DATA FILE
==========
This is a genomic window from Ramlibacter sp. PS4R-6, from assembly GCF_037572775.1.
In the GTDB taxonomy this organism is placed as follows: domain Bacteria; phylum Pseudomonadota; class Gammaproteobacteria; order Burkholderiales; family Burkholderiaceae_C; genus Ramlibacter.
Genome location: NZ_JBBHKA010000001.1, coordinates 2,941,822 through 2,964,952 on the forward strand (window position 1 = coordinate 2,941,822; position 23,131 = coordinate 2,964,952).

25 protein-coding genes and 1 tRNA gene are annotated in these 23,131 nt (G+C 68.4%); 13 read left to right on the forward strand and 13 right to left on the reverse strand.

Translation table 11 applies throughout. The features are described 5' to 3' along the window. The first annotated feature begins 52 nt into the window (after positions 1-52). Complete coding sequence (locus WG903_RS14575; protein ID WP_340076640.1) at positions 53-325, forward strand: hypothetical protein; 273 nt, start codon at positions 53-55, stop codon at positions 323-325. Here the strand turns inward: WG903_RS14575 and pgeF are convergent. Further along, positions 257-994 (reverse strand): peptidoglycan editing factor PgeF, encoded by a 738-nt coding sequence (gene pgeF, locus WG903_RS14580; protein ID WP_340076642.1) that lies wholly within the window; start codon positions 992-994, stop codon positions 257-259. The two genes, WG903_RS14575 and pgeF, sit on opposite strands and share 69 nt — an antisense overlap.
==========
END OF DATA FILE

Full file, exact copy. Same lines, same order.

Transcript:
This is a genomic window from Ramlibacter sp. PS4R-6, from assembly GCF_037572775.1.
In the GTDB taxonomy this organism is placed as follows: domain Bacteria; phylum Pseudomonadota; class Gammaproteobacteria; order Burkholderiales; family Burkholderiaceae_C; genus Ramlibacter.
Genome location: NZ_JBBHKA010000001.1, coordinates 2,941,822 through 2,964,952 on the forward strand (window position 1 = coordinate 2,941,822; position 23,131 = coordinate 2,964,952).

25 protein-coding genes and 1 tRNA gene are annotated in these 23,131 nt (G+C 68.4%); 13 read left to right on the forward strand and 13 right to left on the reverse strand.

Translation table 11 applies throughout. The features are described 5' to 3' along the window. The first annotated feature begins 52 nt into the window (after positions 1-52). Complete coding sequence (locus WG903_RS14575; protein ID WP_340076640.1) at positions 53-325, forward strand: hypothetical protein; 273 nt, start codon at positions 53-55, stop codon at positions 323-325. Here the strand turns inward: WG903_RS14575 and pgeF are convergent. Further along, positions 257-994 (reverse strand): peptidoglycan editing factor PgeF, encoded by a 738-nt coding sequence (gene pgeF, locus WG903_RS14580; protein ID WP_340076642.1) that lies wholly within the window; start codon positions 992-994, stop codon positions 257-259. The two genes, WG903_RS14575 and pgeF, sit on opposite strands and share 69 nt — an antisense overlap.